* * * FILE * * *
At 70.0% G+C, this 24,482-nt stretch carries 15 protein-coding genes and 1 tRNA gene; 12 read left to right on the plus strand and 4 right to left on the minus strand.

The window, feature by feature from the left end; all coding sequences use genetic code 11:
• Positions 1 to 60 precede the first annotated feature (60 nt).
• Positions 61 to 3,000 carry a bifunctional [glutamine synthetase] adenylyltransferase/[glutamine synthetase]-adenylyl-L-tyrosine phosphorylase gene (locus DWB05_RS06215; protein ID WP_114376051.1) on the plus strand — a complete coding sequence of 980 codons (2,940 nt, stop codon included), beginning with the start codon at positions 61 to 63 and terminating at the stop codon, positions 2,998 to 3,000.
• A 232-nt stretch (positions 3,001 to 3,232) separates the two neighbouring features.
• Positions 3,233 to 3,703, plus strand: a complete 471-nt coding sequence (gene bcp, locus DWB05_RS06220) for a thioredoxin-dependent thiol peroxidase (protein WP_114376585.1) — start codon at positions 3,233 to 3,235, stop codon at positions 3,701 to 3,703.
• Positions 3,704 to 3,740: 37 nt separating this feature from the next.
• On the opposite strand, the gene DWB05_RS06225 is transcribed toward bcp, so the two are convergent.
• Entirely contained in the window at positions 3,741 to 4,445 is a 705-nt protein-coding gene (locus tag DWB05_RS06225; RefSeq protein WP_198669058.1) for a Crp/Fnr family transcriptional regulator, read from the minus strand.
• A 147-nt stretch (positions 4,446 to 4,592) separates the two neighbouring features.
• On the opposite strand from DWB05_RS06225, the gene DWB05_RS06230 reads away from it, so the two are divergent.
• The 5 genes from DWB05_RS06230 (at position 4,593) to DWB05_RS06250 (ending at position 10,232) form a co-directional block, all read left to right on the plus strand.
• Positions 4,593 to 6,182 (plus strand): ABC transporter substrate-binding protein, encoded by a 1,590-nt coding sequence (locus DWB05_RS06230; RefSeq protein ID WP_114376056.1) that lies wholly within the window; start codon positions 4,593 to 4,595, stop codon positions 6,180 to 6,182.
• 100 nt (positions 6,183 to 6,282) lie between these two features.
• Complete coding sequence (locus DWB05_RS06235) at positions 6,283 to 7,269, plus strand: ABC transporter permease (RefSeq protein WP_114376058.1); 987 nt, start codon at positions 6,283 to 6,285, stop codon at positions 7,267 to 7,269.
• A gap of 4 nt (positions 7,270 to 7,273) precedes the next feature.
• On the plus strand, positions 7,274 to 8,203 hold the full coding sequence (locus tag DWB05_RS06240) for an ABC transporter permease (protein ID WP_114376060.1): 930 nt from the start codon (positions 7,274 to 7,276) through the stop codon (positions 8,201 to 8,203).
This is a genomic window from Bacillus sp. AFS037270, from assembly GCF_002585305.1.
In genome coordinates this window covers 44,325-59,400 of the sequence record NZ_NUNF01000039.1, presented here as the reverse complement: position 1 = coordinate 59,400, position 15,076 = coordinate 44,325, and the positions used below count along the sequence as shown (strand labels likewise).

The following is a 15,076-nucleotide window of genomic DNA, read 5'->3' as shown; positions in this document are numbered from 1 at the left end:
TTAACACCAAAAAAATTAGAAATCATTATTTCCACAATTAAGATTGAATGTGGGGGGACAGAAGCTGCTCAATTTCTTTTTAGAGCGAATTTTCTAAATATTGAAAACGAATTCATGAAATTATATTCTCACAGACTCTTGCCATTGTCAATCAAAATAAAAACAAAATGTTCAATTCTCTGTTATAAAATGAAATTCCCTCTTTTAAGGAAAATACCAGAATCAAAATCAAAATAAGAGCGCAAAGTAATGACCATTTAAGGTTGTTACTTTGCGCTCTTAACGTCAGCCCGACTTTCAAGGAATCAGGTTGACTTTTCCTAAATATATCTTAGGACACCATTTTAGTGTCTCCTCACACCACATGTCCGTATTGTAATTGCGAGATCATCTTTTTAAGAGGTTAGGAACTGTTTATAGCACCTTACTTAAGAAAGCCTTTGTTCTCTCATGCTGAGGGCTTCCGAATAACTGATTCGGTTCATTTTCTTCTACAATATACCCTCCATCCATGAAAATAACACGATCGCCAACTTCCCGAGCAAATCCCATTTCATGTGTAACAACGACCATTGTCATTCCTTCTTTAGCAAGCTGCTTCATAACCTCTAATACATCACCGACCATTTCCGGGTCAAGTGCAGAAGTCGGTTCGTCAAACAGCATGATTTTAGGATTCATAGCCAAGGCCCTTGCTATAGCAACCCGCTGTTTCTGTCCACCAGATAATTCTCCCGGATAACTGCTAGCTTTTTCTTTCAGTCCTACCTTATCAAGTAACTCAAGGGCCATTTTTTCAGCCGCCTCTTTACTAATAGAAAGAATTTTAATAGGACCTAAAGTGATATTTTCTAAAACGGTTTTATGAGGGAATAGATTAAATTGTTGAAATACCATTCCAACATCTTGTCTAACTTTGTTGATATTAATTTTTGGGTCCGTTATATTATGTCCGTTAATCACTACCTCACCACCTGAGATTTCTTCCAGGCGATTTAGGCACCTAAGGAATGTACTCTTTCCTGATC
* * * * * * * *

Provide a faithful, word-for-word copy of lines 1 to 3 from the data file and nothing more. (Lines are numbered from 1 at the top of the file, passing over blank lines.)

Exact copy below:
At 70.0% G+C, this 24,482-nt stretch carries 15 protein-coding genes and 1 tRNA gene; 12 read left to right on the plus strand and 4 right to left on the minus strand.

The window, feature by feature from the left end; all coding sequences use genetic code 11:
• Positions 1 to 60 precede the first annotated feature (60 nt).